As for the Ninja, it never really did anything for me. It always felt like a cheap alternative to a Boomerang, kind of like the Kyosho Shadow. A step up from the Royal RIpper, but that isn't saying much. I always did like the Samurai, though, and I thought the Thunderbird was a cool idea, with the adjustable ride height and two sets of wheels.

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It's a serious contender!!

When it first appeared ,it's was, I think, the first cab forward design, with an awesome rear wing, and the black / red combo really works.

I have a few mags where the Ninja featured, and they've all got holes where the pictures used to be, as they'd been cut out, and stuck on my bedroom wall.....😁

I've owned 2 now, plus a Coors Thunderbird (first touring car, on road/ off road thing?), and they're not brilliant tbh, and with 22 bearings, and intersting rebuild (and needing to make pullers!).

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On 9/8/2020 at 6:00 PM, markbt73 said:

One thing I did always find odd about Tamiya is that for all their bright and cheerful RC and Mini 4WD models, they also have a MASSIVE catalog of military miniatures. They're generally careful not to condone or glorify violence or warfare, but the fact that they make so many military models when other product lines are so "cuddly" always felt like a disconnect. Maybe Mr Tamiya is just a military buff?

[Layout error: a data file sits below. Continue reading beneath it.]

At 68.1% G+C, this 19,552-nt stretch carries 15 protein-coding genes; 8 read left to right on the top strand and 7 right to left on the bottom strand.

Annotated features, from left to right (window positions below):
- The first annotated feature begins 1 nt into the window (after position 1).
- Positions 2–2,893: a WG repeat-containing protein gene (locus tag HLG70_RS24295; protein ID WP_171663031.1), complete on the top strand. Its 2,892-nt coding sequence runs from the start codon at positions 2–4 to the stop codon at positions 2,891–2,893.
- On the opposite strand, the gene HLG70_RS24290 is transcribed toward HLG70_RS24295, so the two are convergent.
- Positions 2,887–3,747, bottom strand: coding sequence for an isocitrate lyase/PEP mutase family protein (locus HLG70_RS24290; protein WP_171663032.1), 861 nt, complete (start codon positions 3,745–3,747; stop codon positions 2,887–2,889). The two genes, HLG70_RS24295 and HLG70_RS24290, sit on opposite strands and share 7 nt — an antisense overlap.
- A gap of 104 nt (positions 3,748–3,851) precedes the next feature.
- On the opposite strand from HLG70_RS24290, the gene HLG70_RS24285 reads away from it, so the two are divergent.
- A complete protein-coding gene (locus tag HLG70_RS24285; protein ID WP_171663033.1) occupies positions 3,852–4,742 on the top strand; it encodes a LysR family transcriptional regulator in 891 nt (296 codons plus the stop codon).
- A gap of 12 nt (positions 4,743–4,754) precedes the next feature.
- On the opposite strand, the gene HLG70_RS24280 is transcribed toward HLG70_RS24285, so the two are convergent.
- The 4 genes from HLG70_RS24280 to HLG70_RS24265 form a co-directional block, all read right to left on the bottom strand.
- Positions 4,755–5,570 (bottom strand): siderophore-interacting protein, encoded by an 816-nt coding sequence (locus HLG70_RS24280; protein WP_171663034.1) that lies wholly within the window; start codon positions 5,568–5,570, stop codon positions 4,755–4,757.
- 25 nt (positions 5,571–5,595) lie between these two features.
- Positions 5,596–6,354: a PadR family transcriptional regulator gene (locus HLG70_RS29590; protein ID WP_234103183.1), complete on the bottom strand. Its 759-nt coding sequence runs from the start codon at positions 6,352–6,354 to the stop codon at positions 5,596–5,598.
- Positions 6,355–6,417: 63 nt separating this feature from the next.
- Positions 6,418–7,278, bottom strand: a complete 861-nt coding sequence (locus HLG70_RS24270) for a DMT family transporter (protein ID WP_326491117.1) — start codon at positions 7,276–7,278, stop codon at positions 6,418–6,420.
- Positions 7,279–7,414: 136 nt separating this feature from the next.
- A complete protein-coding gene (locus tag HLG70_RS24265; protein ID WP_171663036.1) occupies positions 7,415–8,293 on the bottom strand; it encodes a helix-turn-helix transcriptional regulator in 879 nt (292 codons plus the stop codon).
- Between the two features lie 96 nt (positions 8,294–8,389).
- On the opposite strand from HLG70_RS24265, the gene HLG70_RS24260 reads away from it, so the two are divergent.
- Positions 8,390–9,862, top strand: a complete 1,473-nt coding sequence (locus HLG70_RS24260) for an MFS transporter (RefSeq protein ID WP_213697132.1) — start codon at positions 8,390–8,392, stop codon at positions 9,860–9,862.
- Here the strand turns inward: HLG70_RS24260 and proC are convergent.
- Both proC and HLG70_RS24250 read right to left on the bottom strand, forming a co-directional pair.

IIRC, the military stuff all stems from Tamiya's beginnings in models. Machinery of war sold well with kids and model builders. I think Tamiya's initial offerings were often war ships done in wood. When plastic came about, they were forced to move into that market. Tanks followed. Mr. Tamiya himself and an assistant came to the US to visit the what we locals called the Aberdeen Tank Museum in Maryland for research purposes. IIRC, the pair had to sketch details down on paper to use on their models back home. I miss the Aberdeen Tank Museum which was closed down some time ago. 

That's an interesting point @Mokei Kagaku and one I never considered. I don't doubt its validity. For as close as Marui appeared to Tamiya at times with their boxart and such, this "friendly" vs "violent" aspect does stand in stark contrast.

While the Shogun was always my favorite Mauri, the Ninja is quite the looker. The mechanics might not be revolutionary, but the overall appearance does have sex-appeal (for an RC car, anyway).